The information for the 1775 Assessment Rolls of Orange County, New York was obtained from "History of Orange County, New York " by E.M. Ruttenber and L.H. Clark, 1881, reprinted by Heart of the Lakes Publishing, Interlaken, NY, 1980, available in three volumes including a full name index from the Orange Co. Genealogical Society, 101 Main Street, Goshen, NY 10924. Ruttenber & Clark comments about the importance of the 1775 Assessment Roll as an early record of the country history especially given the destructive fire which consumed the town clerk's office in 1842.
The following descriptions of the 10 assessment districts have been slightly edited from the original. Also included is an overall summary with the names of the assessors. Ruttenber & Clark and their sources are the originators of this information but any such descriptions, some 100 years later without the original records can only be an approximation. I make no representation of knowing what they mean, I defer entirely to them for its content and accuracy. My intent is make the Ruttenber & Clark assessment roll available to other researchers who don't have ready access to it.
District No. 1
comprised the "West Division" of Goshen, Golden Hill, Carpenter's Corners and a tract along the present boundary of Hamptonburgh; also the "East Division," a section east of Purgatory Swamp, and that part of the present village of Goshen north of Church Street.
District No. 2 included a section of the present town of Warwick extending north and south from below Florida at some point to Amity, taking in also the Bellvale neighborhood and the settlements in the vicinity of what is now New Milford and the village of Warwick.
District No. 3 evidently consisted of the triangle bounded north by the " old county line," easterly by the Shawangunk Mountains, and southwesterly by the Delaware River, in other words, the southern portion of Deerpark, comprising the present territory of Port Jervis and its vicinity.
District No. 4 in the old precinct of Goshen includes other territory than the town of Chester. The district may be described somewhat in general terms as comprising East Chester, extending to Satterly Town, and including the Gray Court neighborhood; also West Chester, the families along the Somerville road, including the Conklingtown neighborhood in Goshen, and extending to Fort Hill.
District No. 5is described as comprising the territory in the vicinity of Wickham's Pond, including Bellvale Valley. The boundaries between this and the other Warwick district are not very clear from this testimony, as Bellvale is thus mentioned in each; but the Bellvale neighborhood was of considerable extent, and may have been divided by the line of the assessment districts.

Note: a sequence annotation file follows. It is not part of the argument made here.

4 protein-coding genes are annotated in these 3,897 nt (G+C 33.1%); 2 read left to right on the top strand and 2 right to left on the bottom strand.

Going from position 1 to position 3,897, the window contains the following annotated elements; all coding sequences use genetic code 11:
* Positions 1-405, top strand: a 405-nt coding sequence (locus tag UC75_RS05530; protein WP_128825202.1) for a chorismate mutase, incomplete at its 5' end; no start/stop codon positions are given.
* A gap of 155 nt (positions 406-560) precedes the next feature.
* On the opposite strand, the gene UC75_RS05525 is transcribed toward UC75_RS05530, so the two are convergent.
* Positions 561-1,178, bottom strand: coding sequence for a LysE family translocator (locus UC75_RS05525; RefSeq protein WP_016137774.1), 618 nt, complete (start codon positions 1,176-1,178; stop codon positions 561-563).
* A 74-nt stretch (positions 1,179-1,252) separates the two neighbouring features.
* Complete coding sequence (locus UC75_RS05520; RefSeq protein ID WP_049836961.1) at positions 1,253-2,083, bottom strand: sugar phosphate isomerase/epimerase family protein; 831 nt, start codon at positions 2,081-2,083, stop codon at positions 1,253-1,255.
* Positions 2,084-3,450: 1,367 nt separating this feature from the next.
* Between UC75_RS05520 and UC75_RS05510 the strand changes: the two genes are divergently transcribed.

District No. 6, in the Goshen Precinct. We have no official description of its boundaries, as the books of Goshen Precinct were destroyed by fire. Joshua Davis was the assessor, and he resided a mile or more south of Slate Hill, on the well known homestead; but the name of Mr. Davis is included in another assessment roll, showing that he did not reside in the district which be appraised. It is evident that district 6, which we give below, began somewhat south of Mr. Davis' residence, and included a small portion of Wawayanda, with most or all of the territory of the present town of Minisink. Possibly there may be names then belonging to what is now the vicinity of Centre Point, in the southeastern portion of the town of Greenville.
District No. 7 included the village of Goshen, southwest of Church Street, and including a considerable portion of the present town to the south. It does not, however, include the extreme southern portion of the present town which was in district No. 9, comprising the Florida neighborhood.
District No. 8 was evidently the southwestern, or more correctly, perhaps, the western portion of the present town of Warwick, the neighborhood of Mount Eve, Amity to Pine Island, and to the New Jersey line, consisting in all of quite a portion of the fertile 17,000 acre tract.
District No. 9 comprised evidently the southern portion of the present town of Goshen, the Florida neighborhood of Warwick, and southward to the vicinity of Mount Eve, where, as already shown, another district commenced. This district included an extensive portion of the valuable Drowned Lands, rich, fertile, and attractive to the early settlers.
District No. 10 was the rich Dolsentown neighborhood, comprising most of the town of Waywayanda, perhaps extending eastward across the Wallkill and including a portion of the present territory of Goshen, also extending westward to include any settlers in the north and northeast portions of Greenville.
Summary of 1775 Orange Co. Assessment Roll:
||Abel Gale, estimate
||Abraham Van Auken